If you are unfamiliar with the term Dutch Disease then read on, because Australia has it, and needs to address it for our long term prosperity.
The phrase Dutch disease was coined to describe the process by which a resource export industry has the capacity to undermine competitiveness of other sectors of the economy by pushing up the exchange rate and wage levels. This process occurred in the 1960s following the a discovery of natural gas in the North Sea by the Netherlands, which subsequently pushed up the value of the guilder, and decreased the competitiveness of other Dutch export industries, particularly manufacturing.
Norway faced a similar situation upon discovering vast petroleum deposits. To address the temporary nature of the windfall gains from resource royalties, smooth out revenue streams that would eventuate from fluctuating oil prices, and to insure against impacts on other sectors of the Norwegian economy, a Petroleum Fund was established in 1990 to invest these royalties for future prosperity. Combined with the balance of the Norwegian Pension Fund, it is the second largest sovereign wealth fund in the world, worth almost half a trillion dollars. Australia’s Future Fund which is a pool of budget surpluses and revenue from Telstra privatisation has a mere $66 billion under management (that’s about $100,000 per person in Norway’s fund, and $3,000 per person in our Future Fund).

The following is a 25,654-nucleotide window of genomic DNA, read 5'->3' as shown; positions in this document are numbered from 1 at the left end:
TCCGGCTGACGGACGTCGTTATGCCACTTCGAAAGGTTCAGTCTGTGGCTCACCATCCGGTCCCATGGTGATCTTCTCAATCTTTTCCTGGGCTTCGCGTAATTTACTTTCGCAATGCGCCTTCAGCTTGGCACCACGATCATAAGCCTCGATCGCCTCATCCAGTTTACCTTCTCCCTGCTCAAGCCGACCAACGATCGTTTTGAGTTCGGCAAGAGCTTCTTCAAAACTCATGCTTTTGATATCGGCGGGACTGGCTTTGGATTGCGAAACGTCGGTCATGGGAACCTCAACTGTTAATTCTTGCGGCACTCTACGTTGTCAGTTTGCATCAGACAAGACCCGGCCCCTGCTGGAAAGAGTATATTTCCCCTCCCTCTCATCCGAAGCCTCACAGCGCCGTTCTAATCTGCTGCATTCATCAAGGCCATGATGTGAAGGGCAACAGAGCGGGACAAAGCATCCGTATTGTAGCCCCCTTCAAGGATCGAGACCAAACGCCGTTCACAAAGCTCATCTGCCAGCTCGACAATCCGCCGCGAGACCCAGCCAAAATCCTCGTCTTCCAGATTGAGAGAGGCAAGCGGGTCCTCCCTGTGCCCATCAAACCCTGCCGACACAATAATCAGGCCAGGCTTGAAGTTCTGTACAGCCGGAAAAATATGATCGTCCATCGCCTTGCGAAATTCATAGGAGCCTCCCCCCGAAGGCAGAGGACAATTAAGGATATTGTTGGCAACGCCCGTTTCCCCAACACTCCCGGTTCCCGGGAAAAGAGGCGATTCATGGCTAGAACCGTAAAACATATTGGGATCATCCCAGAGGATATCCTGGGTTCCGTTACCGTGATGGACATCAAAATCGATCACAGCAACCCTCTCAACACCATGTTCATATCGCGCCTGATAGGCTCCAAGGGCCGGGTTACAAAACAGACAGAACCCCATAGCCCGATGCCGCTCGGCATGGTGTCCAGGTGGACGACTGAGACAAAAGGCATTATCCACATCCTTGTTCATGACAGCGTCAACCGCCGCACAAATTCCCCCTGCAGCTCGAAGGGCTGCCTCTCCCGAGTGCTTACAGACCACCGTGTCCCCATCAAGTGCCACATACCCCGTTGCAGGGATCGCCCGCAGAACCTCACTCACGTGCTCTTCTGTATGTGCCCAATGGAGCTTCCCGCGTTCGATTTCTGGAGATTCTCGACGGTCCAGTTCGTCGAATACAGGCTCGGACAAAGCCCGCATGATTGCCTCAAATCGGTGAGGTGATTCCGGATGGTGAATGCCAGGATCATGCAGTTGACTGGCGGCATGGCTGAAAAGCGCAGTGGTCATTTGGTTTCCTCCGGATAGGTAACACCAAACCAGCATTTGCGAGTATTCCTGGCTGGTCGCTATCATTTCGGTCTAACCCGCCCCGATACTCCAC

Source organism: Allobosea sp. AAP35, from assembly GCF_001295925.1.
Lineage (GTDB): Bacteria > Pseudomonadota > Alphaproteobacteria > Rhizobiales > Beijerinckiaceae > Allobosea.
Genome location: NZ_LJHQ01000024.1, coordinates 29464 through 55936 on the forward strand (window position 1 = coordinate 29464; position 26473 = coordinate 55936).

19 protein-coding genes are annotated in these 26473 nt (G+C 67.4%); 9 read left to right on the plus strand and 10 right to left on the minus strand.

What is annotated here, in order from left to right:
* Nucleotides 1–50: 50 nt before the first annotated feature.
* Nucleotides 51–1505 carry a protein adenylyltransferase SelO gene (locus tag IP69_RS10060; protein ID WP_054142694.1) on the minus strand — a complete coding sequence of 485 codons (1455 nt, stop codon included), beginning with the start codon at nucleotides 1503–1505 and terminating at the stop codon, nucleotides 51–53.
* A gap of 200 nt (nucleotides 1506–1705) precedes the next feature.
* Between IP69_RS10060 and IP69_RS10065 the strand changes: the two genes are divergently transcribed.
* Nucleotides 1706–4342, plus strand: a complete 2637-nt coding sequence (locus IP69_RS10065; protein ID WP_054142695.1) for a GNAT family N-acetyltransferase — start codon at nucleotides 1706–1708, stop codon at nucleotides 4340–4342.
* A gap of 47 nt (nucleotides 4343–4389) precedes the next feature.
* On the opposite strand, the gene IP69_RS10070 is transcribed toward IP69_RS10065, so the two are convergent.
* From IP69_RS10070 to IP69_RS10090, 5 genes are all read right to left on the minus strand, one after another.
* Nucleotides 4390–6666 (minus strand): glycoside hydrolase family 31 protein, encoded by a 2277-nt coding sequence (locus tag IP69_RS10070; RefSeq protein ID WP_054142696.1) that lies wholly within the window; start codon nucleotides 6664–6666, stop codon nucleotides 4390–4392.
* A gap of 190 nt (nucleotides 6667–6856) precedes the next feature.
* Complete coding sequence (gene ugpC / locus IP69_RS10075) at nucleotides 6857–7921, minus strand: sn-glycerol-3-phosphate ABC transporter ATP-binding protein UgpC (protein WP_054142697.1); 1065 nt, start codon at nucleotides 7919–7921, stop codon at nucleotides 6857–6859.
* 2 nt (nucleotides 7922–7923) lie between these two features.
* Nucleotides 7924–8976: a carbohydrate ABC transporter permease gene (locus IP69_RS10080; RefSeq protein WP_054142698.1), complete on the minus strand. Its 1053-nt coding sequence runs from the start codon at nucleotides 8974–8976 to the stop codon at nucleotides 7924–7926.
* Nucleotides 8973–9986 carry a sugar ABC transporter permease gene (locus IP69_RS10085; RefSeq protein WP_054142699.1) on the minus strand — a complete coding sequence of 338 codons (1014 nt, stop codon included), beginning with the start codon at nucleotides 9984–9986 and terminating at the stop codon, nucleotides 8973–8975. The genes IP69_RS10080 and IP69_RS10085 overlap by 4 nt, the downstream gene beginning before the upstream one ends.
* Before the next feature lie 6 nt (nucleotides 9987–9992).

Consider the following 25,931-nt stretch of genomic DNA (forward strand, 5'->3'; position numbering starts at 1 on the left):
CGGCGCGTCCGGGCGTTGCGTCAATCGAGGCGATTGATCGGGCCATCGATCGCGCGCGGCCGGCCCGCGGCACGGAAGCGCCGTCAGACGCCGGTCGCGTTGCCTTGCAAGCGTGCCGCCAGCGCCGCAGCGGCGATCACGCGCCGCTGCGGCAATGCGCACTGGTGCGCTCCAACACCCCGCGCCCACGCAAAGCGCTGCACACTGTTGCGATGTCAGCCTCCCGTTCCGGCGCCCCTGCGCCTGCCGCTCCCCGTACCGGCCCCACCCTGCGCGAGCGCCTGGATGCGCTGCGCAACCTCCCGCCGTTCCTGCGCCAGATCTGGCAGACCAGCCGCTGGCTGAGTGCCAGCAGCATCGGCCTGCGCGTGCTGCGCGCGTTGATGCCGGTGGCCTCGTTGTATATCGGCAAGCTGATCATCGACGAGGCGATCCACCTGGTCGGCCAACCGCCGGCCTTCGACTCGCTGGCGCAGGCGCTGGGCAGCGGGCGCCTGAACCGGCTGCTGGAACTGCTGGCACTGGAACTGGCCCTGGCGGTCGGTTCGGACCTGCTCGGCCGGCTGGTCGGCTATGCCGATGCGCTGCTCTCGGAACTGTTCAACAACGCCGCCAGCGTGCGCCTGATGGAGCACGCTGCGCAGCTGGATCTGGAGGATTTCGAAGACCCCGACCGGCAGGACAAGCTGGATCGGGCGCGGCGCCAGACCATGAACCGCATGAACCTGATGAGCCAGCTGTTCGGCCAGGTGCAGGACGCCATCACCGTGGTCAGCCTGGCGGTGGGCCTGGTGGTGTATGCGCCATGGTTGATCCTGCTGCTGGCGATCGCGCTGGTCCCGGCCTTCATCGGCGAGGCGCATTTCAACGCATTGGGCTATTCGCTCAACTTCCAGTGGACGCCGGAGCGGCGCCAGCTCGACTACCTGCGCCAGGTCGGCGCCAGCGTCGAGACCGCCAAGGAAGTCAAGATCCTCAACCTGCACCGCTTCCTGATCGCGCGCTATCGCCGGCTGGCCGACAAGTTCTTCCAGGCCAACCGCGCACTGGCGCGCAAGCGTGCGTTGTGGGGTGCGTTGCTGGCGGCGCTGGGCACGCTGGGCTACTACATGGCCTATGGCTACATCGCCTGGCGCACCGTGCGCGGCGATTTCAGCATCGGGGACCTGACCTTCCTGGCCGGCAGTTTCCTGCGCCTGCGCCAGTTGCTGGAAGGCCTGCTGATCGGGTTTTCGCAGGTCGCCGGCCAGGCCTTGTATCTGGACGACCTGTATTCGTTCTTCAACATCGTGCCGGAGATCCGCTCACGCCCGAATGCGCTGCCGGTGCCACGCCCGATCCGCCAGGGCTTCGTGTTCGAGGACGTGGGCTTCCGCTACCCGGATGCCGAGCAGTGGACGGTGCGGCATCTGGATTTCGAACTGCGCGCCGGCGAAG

The Norwegians had a significant head start, but I can’t help but wonder why our mineral royalties are not expressly invest to fund future assistance during the inevitable decline of our resource-centric economy. In Queensland we have just had a massive revenue boom from coal royalties and stamp duties, yet are essentially broke. We have had our credit rating downgraded, and are selling government assets as an emergency response to our financial predicament - the exact opposite of a responsible financial position.
I am not the only person to suggest such a scheme. In fact just this week Bob Brown announced that the Greens party would push for a National Resources Fund for Australia to ensure the gains from our mineral wealth are shared amongst society, and that we can make a smooth transition away from our resource dependent economy in the future. He even cited Norway’s Fund as a working example of his proposal.
In my mind, responsible financial planning for a State of country should reflect responsible financial planning for an individual – saving in the good times for inevitable future bad times. The Greens make a solid economic argument in favour of such a fund – one even John Howard, whose legacy is a lesson in fiscal responsibility, could endorse.